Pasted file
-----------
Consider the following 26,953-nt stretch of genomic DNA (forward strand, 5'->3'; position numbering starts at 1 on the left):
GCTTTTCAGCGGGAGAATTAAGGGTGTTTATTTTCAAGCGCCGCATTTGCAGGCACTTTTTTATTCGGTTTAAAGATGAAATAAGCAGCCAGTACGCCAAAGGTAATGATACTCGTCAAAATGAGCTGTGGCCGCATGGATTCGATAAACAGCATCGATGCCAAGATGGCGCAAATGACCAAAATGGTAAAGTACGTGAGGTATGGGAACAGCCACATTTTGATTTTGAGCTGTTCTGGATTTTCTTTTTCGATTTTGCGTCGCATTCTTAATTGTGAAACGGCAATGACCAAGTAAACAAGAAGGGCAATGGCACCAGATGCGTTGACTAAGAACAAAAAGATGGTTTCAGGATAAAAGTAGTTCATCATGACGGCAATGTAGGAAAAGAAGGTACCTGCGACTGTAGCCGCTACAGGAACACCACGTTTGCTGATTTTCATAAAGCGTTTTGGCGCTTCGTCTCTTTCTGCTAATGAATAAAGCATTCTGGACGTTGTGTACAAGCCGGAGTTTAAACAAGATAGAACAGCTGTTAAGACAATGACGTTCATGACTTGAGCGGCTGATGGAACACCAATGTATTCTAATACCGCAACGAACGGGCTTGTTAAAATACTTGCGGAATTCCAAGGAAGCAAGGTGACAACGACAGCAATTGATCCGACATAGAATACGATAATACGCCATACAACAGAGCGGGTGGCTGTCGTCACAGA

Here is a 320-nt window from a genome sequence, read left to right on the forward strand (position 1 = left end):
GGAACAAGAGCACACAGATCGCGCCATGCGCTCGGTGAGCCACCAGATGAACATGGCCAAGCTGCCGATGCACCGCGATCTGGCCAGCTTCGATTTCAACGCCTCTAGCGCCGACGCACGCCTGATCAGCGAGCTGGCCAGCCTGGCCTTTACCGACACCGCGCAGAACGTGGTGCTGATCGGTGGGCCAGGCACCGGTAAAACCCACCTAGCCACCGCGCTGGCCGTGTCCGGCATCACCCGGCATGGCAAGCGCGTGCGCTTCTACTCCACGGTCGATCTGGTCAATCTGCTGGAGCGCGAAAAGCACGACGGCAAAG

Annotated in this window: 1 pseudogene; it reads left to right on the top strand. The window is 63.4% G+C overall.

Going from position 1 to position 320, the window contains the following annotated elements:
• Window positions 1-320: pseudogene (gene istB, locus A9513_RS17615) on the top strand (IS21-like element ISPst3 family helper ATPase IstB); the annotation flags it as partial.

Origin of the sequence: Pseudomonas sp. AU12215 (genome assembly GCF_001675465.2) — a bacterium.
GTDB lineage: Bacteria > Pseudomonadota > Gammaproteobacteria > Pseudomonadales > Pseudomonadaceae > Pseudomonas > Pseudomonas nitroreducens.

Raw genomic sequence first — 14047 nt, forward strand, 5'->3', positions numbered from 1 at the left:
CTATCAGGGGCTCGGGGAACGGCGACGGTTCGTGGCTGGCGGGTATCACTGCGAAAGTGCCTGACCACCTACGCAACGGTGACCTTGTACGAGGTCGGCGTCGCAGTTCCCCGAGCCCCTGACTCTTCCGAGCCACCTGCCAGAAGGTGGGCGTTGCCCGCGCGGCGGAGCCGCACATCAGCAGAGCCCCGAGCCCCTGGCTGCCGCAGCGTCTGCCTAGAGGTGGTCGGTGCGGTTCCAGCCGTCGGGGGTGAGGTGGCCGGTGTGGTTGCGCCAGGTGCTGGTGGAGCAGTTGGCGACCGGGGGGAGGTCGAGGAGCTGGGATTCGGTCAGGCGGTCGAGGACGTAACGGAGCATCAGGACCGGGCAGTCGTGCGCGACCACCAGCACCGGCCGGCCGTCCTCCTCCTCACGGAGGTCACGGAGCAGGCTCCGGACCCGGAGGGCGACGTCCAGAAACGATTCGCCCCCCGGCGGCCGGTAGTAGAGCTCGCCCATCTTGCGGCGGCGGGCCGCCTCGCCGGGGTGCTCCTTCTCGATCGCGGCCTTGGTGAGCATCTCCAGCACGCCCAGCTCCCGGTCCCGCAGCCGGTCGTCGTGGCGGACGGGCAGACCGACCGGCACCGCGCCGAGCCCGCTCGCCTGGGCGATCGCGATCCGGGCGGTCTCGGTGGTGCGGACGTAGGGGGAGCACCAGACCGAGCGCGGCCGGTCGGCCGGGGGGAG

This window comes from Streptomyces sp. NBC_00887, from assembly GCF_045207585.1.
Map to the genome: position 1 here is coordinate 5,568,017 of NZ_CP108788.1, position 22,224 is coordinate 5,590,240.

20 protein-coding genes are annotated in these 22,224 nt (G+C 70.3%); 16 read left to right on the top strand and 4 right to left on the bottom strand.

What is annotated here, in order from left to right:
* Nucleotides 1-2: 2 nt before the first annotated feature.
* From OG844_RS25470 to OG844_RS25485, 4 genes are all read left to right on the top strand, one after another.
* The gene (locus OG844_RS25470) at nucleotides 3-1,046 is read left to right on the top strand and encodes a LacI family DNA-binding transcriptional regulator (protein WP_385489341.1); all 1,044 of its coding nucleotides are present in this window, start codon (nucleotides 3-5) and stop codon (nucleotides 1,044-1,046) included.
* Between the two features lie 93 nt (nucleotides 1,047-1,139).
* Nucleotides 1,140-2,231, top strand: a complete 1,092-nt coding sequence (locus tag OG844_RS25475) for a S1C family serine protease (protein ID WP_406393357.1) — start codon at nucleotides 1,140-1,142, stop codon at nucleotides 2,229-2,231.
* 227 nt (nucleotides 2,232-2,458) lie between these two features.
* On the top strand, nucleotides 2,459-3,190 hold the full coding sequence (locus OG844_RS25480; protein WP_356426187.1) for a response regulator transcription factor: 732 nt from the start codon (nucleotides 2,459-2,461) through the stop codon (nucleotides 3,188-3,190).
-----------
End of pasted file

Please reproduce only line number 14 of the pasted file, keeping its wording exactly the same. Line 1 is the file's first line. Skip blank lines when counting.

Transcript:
20 protein-coding genes are annotated in these 22,224 nt (G+C 70.3%); 16 read left to right on the top strand and 4 right to left on the bottom strand.